I had no idea how to react. I called a counselor friend of mine and asked for help, then I called my neighbor’s husband at work. And then I did what any author worth her salt would do: I wrote an op ed piece about trying to understand suicide.

Based on that book chapter, I was invited to the annual student fair at the local Catholic High School. It featured carnival-type games, a food court, and a slate of one-hour presentations from which the students could choose: fun date ideas, unique science projects, how to make friends with your parents, a dunk-the-principal tank, and so forth. Then there was the topic requested of me: Teen Suicide. I couldn’t imagine any student choosing that!

I decided to divide whatever kids did come into a couple of groups of two or three, then have each group draw a challenging situation from the bowl. The groups would have 5 minutes to prepare, then they would act out the situation adding a suggested way to deal with it. My concern was having enough kids to make it work.

I needn’t have worried. So many kids crowded into the room that all the seats were quickly filled. Others sat on the floor, pressed up against the walls. When there was no more wall space, they stood. When there was no more standing room, kids gathered outside the windows and struggled to look in. I opened the windows so they could at least hear.

One by one. the groups did their skits, and we discussed ideas and ways to help. The last skit was about a bullied boy. The plump, awkward fellow who played the victim endured several minutes before he crumpled into a sobbing heap. “This isn’t pretend,” he said. “This is my life!” The kids rushed to his side and told him how much he added to the school. Some apologized for having laughed at him. One girl tearfully said she was sorry for being rude when he asked her to go to the dance with him. She said, “Ask me again. Please?”

What I learned that day was that there is a huge amount we don’t know and understand about each other. It’s hard to share the unattractiveness in our hearts. It’s hard to talk about things that hurt when we are certain others won’t understand. Nor even care.

One girl told the tear-streaked boy, “We didn’t care because we didn’t understand.” Her friend corrected, “We didn’t understand because we didn’t know.” A boy in the back of the room said, “Maybe we didn’t know because we didn’t want to.”

Maybe so.

I hadn’t understood my neighbor’s pain. I would have said I didn’t understand because I didn’t know. Could it be that I didn’t know because I didn’t want to?

People who die by suicide don’t want to die. They want to end their pain. But suicide doesn’t end the pain. It just gives it to another.”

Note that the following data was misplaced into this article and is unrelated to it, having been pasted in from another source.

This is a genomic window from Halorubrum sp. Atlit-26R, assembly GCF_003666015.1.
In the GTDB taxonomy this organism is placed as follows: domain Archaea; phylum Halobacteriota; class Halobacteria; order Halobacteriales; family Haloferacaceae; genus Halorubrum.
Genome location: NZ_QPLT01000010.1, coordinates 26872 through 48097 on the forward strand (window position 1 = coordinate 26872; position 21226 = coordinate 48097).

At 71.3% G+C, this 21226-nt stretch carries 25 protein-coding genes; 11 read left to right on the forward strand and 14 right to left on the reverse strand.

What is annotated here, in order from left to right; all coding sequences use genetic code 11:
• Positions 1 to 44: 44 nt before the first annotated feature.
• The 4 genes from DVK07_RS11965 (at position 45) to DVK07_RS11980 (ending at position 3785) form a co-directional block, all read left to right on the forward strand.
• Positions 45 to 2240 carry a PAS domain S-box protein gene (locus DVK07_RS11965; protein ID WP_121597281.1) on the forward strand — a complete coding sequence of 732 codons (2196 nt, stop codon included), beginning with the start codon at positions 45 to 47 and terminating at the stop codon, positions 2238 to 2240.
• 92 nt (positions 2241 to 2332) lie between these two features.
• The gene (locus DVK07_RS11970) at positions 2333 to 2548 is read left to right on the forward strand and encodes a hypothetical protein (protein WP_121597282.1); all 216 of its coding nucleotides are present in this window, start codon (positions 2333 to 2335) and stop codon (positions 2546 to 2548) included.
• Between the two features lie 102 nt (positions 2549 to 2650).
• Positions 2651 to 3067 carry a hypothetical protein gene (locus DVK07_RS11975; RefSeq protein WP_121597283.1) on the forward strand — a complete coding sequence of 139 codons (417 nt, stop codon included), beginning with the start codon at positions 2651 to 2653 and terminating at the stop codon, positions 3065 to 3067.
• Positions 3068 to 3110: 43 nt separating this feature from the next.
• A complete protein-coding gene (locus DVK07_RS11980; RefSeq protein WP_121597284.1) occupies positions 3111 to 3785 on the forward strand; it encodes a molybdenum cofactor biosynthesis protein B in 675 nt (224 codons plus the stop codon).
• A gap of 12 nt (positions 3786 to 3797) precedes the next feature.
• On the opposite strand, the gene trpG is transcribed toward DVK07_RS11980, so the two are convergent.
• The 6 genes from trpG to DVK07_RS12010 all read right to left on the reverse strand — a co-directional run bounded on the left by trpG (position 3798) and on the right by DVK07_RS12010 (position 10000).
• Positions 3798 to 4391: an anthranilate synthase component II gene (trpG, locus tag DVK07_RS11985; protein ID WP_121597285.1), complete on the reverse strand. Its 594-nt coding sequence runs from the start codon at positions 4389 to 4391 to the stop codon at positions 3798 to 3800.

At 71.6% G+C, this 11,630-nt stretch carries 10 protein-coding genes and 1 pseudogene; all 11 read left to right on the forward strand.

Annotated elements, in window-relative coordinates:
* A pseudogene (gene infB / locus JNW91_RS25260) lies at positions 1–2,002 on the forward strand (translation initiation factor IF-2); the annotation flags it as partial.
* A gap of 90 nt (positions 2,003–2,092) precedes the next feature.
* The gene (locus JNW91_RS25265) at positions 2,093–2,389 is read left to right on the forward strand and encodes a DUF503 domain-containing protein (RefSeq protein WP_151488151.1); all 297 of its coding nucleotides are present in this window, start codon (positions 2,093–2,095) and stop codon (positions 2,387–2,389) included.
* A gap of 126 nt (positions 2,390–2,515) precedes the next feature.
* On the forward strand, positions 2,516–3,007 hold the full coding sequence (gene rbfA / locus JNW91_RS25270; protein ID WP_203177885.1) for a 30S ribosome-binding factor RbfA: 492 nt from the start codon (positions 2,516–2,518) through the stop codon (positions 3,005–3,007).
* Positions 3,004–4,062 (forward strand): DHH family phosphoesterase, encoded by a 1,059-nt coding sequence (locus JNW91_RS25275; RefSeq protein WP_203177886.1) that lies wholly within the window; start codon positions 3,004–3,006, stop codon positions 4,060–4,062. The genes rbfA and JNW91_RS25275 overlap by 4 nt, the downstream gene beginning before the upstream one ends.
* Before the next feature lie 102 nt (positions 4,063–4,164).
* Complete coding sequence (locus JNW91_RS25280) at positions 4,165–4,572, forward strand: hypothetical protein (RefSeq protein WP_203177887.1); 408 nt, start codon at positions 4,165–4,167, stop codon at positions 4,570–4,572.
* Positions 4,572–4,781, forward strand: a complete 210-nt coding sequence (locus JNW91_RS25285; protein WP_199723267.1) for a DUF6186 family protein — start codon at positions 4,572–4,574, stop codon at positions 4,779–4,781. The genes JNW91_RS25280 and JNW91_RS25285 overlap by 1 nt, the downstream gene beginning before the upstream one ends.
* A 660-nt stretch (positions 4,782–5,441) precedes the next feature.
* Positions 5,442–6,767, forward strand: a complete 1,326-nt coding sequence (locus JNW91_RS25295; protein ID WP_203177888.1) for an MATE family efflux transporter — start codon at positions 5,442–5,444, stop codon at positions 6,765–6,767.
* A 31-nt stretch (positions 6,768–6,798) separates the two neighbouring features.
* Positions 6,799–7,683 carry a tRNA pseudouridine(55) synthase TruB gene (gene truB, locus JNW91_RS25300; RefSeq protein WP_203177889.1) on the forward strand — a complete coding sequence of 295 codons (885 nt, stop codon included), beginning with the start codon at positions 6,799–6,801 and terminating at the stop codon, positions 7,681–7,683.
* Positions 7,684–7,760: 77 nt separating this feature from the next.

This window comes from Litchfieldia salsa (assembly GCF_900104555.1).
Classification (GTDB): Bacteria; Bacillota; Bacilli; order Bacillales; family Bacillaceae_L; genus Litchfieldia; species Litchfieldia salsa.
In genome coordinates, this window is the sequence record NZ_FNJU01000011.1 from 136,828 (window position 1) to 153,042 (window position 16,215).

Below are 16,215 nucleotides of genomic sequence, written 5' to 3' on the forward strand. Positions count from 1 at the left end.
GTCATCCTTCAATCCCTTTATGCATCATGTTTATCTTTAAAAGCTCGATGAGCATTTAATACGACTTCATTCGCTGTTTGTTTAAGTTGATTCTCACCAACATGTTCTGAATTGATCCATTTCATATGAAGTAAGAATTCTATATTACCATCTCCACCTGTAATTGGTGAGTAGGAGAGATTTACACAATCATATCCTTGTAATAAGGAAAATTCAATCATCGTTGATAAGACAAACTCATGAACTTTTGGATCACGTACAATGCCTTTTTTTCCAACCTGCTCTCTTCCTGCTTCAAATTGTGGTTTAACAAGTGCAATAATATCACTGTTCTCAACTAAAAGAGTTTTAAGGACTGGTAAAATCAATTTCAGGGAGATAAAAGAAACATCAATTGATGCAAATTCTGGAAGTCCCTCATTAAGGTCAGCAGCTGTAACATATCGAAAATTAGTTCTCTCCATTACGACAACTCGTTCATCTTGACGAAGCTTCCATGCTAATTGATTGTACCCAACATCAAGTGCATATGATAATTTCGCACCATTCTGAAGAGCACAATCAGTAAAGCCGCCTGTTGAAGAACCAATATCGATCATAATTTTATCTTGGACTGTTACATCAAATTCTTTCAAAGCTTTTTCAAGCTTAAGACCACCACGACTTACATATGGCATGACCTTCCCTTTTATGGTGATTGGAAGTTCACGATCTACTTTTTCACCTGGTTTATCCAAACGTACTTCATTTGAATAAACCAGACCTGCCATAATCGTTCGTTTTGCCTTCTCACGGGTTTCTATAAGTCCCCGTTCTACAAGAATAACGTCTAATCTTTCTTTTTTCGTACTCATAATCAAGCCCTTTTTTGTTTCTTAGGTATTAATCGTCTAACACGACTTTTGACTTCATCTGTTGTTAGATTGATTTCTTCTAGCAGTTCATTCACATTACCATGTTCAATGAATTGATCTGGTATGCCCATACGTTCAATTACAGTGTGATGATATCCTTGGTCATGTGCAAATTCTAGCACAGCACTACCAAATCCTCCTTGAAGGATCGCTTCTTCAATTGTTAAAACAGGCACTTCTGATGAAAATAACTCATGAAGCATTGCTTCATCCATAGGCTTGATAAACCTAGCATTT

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War and No Peace

Nuclear war.  The words that fill our hearts with dread and send chills down our backs are being spoken far too nonchalantly these days.  By people who should know better but refuse to step down, and by those who understand far too little but refuse to admit it.

I wrote about this several years ago when Lawrence Johnston died.  He was one of the scientists who worked on the Manhattan Project in White Sands, New Mexico, and helped develop the atomic bomb in 1945.  The bomb that destroyed Nagasaki and Hiroshima and led to the  Japanese surrender. The one that hastened the end of the war in the Pacific, but opened the door to the Atomic Age of catastrophic warfare.

According to his obituary, Dr. Johnston was one of the last survivors of the 49 scientists who had gathered near a squash court at the University of Chicago’s abandoned Stagg Field and witnessed history when Chicago Pile 1, the world’s first nuclear reactor, went critical.

I didn’t know Dr. Johnston. I’d never even heard his name.  But I did know Dr. Roger Voskuyl who had also worked on the Manhattan Project. He was president of Westmont College when I attended there.  When I was first dreaming of one day becoming an honest-to-goodness writer. For my first serious article, I interviewed Dr. Voskuyl about his part in the project.

Not long ago, I read about the pilot of the Enola Gay, the bomber that dropped that first atomic bomb on Hiroshima. The young lieutenant colonel, Paul Tibbets, watched in shock as a horrible boiling mushroom cloud enshrouded the city of Hiroshima. Afterward he wrote these words in his journal: My God, what have we done?

That was what I wanted to know when I interviewed Dr. Voskuyl. The question I posed to him was this:  “If you had known then what that bomb would lead to, would you still have been a part of it?”

When I interviewed that dignified, white-haired man, he took a handkerchief from his pocket and wiped at the tears that filled his eyes.

“I did know,” he said.  “We all knew. But what choice did we have?”

I never wrote the article.

Let there be peace on earth and let it begin with me.

~Song lyrics by Sy Miller and Jill Jackson~